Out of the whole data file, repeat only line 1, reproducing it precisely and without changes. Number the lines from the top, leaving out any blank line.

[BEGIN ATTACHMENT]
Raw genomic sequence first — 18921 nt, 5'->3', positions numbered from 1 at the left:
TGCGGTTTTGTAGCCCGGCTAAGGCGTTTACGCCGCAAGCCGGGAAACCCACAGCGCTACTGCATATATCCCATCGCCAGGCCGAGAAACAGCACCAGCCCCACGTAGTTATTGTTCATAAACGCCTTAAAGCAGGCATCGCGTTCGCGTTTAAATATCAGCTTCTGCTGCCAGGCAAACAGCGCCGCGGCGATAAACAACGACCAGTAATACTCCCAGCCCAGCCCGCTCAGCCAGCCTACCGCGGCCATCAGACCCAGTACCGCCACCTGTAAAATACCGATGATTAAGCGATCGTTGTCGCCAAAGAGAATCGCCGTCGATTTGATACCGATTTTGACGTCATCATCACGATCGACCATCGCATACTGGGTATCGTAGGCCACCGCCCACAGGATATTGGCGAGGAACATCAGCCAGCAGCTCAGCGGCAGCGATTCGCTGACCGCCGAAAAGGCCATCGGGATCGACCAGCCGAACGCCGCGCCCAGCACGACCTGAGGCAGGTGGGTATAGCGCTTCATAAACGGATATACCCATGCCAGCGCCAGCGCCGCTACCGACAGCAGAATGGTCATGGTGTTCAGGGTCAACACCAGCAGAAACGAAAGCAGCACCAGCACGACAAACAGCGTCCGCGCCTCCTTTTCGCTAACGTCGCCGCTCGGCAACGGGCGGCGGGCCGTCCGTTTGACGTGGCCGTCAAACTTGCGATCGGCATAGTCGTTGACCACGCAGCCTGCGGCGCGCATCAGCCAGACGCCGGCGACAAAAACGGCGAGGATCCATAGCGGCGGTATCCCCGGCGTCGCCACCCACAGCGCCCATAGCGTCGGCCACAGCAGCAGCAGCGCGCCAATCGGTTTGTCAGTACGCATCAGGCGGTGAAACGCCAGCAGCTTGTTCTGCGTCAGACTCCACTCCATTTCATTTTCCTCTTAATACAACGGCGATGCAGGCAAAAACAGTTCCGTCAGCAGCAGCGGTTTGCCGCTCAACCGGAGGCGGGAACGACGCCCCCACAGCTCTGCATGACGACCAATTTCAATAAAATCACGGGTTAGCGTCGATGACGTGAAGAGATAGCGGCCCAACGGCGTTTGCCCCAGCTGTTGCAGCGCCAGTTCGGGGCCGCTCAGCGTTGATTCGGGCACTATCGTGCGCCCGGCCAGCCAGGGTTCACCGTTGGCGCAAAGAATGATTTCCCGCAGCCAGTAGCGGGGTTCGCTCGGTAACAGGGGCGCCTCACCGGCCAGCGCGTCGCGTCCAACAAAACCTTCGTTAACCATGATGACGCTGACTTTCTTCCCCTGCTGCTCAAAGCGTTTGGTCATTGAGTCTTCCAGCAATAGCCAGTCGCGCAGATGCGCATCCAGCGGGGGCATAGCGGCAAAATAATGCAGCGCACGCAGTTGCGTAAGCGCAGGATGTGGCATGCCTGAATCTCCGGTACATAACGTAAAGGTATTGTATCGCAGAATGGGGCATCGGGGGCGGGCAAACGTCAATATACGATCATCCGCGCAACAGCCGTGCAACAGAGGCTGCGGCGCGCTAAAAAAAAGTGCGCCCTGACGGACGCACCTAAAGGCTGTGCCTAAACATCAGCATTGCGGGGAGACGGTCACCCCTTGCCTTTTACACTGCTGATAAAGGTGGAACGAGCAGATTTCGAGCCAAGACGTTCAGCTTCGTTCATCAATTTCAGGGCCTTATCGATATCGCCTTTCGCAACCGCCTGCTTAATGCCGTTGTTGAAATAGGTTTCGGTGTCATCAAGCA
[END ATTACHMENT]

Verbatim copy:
Raw genomic sequence first — 18921 nt, 5'->3', positions numbered from 1 at the left: